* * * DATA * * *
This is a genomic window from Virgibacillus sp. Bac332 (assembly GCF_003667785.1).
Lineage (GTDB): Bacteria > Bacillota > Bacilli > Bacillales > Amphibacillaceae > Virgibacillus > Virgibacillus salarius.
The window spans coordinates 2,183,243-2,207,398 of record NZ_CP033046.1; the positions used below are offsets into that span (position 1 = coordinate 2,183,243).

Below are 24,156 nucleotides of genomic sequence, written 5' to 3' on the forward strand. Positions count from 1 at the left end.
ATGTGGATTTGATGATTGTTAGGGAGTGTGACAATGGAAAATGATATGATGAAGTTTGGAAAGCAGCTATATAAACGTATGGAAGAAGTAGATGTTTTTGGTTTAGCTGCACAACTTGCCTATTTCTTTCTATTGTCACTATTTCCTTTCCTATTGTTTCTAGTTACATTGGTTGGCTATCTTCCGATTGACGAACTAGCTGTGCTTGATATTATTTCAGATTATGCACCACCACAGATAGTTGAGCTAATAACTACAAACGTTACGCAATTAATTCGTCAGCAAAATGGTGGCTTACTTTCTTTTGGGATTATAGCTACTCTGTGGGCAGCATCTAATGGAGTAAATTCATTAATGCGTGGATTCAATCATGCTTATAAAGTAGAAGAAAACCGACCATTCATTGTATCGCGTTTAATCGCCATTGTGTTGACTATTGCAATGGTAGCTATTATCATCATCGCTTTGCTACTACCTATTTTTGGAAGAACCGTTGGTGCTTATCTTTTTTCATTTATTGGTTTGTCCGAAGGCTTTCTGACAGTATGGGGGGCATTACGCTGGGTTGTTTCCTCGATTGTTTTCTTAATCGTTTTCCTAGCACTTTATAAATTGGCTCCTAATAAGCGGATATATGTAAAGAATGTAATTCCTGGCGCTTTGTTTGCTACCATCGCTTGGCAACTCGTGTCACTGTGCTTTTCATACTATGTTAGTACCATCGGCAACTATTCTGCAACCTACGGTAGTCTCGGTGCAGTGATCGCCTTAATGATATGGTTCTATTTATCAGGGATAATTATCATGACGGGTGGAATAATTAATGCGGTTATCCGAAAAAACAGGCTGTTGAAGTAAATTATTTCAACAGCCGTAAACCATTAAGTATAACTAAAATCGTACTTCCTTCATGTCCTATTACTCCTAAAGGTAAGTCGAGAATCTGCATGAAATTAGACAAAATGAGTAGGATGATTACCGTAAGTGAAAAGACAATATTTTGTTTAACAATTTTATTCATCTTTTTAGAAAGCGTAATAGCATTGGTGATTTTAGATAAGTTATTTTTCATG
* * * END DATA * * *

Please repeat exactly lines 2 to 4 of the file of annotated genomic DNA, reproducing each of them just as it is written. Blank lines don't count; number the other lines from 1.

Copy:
Lineage (GTDB): Bacteria > Bacillota > Bacilli > Bacillales > Amphibacillaceae > Virgibacillus > Virgibacillus salarius.
The window spans coordinates 2,183,243-2,207,398 of record NZ_CP033046.1; the positions used below are offsets into that span (position 1 = coordinate 2,183,243).

Below are 24,156 nucleotides of genomic sequence, written 5' to 3' on the forward strand. Positions count from 1 at the left end.